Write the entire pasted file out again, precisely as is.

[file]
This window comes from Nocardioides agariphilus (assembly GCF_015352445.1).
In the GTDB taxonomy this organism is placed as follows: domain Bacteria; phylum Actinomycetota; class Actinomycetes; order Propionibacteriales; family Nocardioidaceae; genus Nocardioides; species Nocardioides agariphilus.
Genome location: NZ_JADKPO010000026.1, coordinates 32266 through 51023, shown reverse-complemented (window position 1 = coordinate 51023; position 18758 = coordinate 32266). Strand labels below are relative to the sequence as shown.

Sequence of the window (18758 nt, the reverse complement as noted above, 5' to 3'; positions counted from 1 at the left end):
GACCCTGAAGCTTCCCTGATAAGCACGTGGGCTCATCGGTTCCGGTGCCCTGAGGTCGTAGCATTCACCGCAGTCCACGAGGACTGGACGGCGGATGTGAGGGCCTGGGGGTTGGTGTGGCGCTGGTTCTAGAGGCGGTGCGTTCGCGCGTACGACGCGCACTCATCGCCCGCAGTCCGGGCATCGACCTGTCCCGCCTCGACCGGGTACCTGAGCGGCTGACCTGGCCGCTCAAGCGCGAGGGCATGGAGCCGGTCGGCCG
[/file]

This window comes from Nocardioides agariphilus (assembly GCF_015352445.1).
In the GTDB taxonomy this organism is placed as follows: domain Bacteria; phylum Actinomycetota; class Actinomycetes; order Propionibacteriales; family Nocardioidaceae; genus Nocardioides; species Nocardioides agariphilus.
Genome location: NZ_JADKPO010000026.1, coordinates 32266 through 51023, shown reverse-complemented (window position 1 = coordinate 51023; position 18758 = coordinate 32266). Strand labels below are relative to the sequence as shown.

Sequence of the window (18758 nt, the reverse complement as noted above, 5' to 3'; positions counted from 1 at the left end):
GACCCTGAAGCTTCCCTGATAAGCACGTGGGCTCATCGGTTCCGGTGCCCTGAGGTCGTAGCATTCACCGCAGTCCACGAGGACTGGACGGCGGATGTGAGGGCCTGGGGGTTGGTGTGGCGCTGGTTCTAGAGGCGGTGCGTTCGCGCGTACGACGCGCACTCATCGCCCGCAGTCCGGGCATCGACCTGTCCCGCCTCGACCGGGTACCTGAGCGGCTGACCTGGCCGCTCAAGCGCGAGGGCATGGAGCCGGTCGGCCG